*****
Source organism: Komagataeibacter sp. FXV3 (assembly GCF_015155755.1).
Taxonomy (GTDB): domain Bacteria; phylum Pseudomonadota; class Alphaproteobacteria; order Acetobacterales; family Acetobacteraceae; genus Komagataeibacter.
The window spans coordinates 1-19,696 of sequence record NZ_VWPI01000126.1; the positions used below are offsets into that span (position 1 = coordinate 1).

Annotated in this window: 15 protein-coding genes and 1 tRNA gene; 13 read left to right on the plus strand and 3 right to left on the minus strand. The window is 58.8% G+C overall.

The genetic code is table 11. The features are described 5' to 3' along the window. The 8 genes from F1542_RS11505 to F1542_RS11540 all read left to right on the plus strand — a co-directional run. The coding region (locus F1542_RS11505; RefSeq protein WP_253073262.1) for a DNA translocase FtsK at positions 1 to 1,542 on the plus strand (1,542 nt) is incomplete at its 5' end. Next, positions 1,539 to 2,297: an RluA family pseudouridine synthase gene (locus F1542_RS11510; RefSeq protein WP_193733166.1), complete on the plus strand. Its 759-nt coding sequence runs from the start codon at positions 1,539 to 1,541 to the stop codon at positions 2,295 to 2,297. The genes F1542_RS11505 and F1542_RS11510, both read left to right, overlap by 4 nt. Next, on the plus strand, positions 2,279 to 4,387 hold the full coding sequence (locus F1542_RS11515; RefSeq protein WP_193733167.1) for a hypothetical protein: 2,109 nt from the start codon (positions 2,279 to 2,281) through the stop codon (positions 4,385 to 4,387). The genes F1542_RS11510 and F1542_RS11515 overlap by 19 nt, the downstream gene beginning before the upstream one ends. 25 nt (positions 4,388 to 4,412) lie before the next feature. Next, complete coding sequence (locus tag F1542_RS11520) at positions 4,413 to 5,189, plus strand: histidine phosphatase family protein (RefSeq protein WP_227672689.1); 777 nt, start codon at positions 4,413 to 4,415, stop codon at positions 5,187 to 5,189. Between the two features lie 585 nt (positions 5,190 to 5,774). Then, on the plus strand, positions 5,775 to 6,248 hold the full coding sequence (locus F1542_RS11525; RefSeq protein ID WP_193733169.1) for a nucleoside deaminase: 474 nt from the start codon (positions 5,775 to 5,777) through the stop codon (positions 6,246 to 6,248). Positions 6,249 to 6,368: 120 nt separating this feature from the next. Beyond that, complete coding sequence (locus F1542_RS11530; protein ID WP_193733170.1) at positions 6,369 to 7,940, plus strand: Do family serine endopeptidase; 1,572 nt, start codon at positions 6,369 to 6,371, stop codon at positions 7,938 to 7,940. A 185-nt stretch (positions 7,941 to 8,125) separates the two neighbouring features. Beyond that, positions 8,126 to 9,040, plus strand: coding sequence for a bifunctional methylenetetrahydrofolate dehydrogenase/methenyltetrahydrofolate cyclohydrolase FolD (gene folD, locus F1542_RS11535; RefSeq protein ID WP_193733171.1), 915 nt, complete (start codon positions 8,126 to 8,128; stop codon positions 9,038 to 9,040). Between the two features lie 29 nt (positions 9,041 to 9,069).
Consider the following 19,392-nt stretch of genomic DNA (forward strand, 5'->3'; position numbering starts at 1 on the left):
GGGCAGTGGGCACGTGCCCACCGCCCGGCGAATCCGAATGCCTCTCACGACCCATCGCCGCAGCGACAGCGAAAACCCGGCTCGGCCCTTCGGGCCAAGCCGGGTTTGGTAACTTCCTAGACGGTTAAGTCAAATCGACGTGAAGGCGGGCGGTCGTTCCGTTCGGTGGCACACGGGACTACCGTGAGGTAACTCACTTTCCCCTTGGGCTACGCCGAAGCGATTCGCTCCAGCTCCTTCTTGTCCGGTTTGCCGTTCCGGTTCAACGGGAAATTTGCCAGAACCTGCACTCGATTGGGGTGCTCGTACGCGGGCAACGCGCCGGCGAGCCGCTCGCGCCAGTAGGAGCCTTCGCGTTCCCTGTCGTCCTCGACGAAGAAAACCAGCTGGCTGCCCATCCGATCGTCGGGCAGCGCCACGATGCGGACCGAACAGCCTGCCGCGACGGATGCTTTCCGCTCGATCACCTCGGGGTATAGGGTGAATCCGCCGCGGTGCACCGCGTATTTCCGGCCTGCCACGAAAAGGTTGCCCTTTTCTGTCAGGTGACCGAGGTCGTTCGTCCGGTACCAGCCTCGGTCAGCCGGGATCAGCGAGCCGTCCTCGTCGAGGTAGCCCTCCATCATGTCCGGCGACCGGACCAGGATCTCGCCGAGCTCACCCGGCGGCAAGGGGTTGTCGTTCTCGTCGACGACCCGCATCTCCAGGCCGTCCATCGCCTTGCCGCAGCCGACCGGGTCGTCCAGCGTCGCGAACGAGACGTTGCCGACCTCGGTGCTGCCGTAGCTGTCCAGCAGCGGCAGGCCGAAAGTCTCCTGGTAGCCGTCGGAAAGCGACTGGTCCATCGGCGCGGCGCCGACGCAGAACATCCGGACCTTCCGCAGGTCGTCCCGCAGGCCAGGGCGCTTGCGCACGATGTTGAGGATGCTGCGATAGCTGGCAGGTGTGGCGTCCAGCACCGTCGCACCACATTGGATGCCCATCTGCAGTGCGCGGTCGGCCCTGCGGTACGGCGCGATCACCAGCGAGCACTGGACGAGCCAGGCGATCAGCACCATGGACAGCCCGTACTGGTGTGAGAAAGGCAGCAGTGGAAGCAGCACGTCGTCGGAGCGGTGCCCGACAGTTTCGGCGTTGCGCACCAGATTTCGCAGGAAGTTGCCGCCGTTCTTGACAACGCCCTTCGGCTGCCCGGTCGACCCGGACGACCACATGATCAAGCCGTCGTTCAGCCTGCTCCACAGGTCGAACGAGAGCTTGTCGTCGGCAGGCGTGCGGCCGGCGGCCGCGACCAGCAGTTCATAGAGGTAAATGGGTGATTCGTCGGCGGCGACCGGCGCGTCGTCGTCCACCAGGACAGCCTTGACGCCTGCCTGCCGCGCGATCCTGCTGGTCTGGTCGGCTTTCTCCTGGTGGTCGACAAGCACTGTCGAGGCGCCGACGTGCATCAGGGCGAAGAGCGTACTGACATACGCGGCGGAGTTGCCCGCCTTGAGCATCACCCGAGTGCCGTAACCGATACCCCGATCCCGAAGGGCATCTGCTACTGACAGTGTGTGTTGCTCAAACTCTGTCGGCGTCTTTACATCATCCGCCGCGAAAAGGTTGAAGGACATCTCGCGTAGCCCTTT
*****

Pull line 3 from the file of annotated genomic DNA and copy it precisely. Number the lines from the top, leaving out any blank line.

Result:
The window spans coordinates 1-19,696 of sequence record NZ_VWPI01000126.1; the positions used below are offsets into that span (position 1 = coordinate 1).